Emily Dickinson

My Life Closed Twice Before Its Close

My life closed twice before its close--

It yet remains to see

If Immortality unveil

A third event to me

So huge, so hopeless to conceive

As these that twice befell.

Parting is all we know of heaven,

And all we need of hell.

A paradox is a statement which contains apparently opposing or incongrous
elements which, when read together, turn out to make sense. The first line
is paradoxical in that there are separate meanings for the words "closed"
and "close" -- Dickinson tells of having suffered 2 great losses, so
monumental as to be comparable to death. She wonders if another such
devastating event awaits her in the future.

Emily Dickinson


There’s been a Death, in the Opposite House,
As lately as Today --
I know it, by the numb look
Such Houses have—alway --

The Neighbors rustle in and out --
The Doctor—drives away --
A Window opens like a Pod --
Abrupt—mechanically --

Somebody flings a Mattress out --
The Children hurry by --
They wonder if it died—on that --
I used to—when a Boy --

The Minister—goes stiffly in --
As if the House were His --
And he owned all the Mourners—now --
And little Boys—besides --

And then the Milliner—and the Man
Of the Appalling Trade --
To take the measure of the House
There’ll be that Dark Parade --

Of Tassels—and of Coaches—soon --
It’s easy as a Sign --
The Intuition of the News --
In just a Country Town --

Wallace Stevens

The Emperor of Ice-cream

Call the roller of big cigars,
The muscular one, and bid him whip
In kitchen cups concupiscent curds.
Let the wenches dawdle in such dress
As they are used to wear, and let the boys
Bring flowers in last month’s newspapers.
Let be be finale of seem.
The only emperor is the emperor of ice-cream.

Take from the dresser of deal
Lacking the three glass knobs, that sheet
On which she embroidered fantails once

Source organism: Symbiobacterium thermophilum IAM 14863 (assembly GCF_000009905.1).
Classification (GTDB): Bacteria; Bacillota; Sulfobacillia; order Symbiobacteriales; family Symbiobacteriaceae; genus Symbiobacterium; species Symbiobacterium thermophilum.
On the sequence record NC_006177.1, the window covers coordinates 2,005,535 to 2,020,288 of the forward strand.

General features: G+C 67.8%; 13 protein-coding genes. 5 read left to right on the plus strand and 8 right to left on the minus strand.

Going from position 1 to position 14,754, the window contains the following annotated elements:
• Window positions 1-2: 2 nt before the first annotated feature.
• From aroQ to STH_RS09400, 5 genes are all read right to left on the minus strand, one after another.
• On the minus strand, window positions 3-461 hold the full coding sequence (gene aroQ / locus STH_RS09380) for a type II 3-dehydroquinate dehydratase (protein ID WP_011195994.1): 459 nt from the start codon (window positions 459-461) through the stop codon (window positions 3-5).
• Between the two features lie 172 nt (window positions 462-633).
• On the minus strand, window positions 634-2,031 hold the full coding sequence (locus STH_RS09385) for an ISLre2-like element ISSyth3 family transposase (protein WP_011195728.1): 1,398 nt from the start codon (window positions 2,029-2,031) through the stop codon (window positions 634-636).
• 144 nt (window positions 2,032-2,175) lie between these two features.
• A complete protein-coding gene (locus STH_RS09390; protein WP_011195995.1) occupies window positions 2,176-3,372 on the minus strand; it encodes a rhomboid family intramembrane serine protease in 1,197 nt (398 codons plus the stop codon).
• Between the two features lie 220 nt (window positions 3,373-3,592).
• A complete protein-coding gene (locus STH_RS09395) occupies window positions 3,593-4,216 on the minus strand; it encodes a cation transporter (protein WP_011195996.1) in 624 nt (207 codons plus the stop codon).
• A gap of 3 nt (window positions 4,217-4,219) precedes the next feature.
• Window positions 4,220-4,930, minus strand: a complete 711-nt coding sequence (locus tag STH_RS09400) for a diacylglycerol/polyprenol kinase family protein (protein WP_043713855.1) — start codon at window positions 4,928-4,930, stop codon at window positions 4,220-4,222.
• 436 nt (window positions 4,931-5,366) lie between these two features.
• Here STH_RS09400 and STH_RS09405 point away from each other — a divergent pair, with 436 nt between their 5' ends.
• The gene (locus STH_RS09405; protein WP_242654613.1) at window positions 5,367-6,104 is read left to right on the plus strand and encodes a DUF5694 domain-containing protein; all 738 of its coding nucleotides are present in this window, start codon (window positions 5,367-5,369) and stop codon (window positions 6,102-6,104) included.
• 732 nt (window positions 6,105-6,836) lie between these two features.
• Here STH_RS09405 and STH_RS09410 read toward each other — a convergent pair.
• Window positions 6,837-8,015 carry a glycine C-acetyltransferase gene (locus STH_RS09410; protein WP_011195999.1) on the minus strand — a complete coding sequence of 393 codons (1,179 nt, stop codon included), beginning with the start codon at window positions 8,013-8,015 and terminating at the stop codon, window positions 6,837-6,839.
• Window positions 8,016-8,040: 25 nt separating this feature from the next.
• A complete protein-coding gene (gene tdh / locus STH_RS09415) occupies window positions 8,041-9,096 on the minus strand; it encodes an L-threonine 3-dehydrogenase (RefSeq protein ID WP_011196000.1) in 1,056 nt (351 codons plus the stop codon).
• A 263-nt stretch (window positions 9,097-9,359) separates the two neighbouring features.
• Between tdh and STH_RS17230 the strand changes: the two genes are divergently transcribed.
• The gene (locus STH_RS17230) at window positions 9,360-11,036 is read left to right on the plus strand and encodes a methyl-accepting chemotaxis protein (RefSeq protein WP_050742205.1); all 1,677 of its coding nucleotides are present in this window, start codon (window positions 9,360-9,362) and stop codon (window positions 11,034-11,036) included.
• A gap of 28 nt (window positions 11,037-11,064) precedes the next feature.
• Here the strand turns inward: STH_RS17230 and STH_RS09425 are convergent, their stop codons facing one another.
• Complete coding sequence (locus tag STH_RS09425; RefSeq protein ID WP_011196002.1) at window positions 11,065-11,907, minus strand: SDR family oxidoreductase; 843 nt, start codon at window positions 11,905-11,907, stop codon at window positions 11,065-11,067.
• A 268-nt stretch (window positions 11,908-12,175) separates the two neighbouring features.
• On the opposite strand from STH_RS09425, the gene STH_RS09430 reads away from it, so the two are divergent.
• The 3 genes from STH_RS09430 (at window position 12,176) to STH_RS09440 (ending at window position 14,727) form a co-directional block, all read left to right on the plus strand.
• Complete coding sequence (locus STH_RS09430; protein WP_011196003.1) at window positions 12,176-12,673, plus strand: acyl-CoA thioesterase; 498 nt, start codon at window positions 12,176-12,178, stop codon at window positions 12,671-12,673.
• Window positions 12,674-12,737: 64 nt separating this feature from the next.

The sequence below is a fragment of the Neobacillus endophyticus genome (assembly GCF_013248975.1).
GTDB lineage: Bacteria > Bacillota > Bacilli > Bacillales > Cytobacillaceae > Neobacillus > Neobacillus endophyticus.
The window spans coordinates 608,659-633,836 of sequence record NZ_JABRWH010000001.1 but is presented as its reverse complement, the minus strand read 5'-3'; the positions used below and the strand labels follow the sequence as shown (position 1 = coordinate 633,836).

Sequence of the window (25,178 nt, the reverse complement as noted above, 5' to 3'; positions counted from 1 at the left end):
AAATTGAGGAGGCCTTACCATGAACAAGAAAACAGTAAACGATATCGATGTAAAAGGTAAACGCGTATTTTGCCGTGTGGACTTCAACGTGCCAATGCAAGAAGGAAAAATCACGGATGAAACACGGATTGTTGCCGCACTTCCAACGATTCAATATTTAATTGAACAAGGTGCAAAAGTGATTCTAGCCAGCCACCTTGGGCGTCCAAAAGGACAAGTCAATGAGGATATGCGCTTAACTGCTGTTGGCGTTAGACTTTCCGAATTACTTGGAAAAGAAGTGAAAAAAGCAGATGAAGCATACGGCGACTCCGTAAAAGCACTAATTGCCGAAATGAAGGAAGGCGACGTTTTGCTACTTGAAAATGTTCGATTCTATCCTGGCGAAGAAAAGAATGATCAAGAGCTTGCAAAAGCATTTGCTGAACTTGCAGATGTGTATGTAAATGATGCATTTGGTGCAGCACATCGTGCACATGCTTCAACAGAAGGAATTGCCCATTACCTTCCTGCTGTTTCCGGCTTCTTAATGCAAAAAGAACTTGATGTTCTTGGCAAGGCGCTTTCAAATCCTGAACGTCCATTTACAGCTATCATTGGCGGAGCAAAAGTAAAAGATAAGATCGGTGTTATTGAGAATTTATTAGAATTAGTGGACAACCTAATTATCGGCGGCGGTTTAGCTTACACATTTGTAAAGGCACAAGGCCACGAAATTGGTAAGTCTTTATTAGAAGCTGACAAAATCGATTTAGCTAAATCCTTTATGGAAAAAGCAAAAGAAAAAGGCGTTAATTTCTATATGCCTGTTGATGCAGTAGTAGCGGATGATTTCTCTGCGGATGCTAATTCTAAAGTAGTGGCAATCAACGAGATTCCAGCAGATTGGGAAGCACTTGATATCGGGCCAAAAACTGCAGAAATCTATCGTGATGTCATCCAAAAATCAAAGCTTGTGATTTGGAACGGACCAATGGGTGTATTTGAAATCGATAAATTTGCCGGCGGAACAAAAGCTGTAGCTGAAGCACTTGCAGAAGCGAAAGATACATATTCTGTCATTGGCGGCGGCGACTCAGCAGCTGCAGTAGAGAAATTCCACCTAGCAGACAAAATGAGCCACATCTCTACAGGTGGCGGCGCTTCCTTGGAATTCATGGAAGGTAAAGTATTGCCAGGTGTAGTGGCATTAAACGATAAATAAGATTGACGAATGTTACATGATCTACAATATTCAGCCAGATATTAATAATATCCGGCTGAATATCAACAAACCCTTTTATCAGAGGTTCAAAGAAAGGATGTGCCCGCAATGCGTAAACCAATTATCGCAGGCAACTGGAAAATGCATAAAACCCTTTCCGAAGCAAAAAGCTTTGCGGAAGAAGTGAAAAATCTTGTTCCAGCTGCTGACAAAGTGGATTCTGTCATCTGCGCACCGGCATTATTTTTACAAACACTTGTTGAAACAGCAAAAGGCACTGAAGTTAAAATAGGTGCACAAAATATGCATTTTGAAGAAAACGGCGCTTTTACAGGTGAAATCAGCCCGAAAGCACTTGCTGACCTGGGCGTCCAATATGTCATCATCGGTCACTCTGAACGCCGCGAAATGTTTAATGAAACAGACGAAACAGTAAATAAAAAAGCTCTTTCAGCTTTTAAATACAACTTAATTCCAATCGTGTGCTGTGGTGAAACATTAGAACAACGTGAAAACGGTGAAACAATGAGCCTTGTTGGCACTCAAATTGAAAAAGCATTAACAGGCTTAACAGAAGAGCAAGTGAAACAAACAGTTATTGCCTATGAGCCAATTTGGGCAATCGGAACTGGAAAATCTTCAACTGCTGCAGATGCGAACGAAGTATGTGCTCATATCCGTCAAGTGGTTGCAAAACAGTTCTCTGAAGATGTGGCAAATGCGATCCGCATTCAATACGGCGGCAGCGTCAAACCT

And spread it so as to cover her face.
If her horny feet protrude, they come
To show how cold she is, and dumb.
Let the lamp affix its beam.
The only emperor is the emperor of ice-cream.

It would be extreme understatement to say that death has long been a topic
in literature; the topic has been central to human thought since the
beginning of human thought, and is no stranger to the pages of literature,
both classic and modern. However, in twentieth century America, death has
been sanitized to a great degree. One way in which twentieth century
Americans have been shielded from death is the replacement of the wake at
home with the funeral director and the funeral home. We have replaced
familial cooperation and shared grieving with convenience. What seems to
have happened in light of these changes is that the event of death seems to
have become more one-dimensional in its emotion than it may once have been.

What this long-winded introduction is attempting to lead toward is the
notion that the two poems chosen for this discussion deal with death in the
home on multiple levels of tone and emotion. Because the norm of the times
was to deal with death (both before and after) in the home, both poems
approach the topic with a distinct sense of intimacy and comfort. Emily
Dickinson’s poem, "There’s been a Death, in the Opposite House," is
believed to have been written in 1862. Wallace Stevens’ poem "The Emperor
of Ice-cream," was published in his first collection of poetry, in 1923.
Both poems have common elements (home and death, hustle and bustle, and a
certain sense of irony), yet it is apparent that sixty-some years separate

An initial distinction can be made between the two poems’ sense of
perspective. The speaker in Dickinson’s poem is noticeably outside the main
action of the poem—an outsider. The first line makes that clear: "There’s
been a Death, in the Opposite House." The first line in Stevens’ poem,
however, makes clear that the speaker is somehow an integral element of the
goings-on in this death house. Here, the speaker seems to be orchestrating
the whole event: "Call out the roller of big cigars." The speaker needs
this particular person to perform tasks necessary for the wake. We, as
readers, are viewing the events from inside the home. This is in distinct
contrast to the patchwork story that the reader and speaker create through
Dickinson’s poem, based on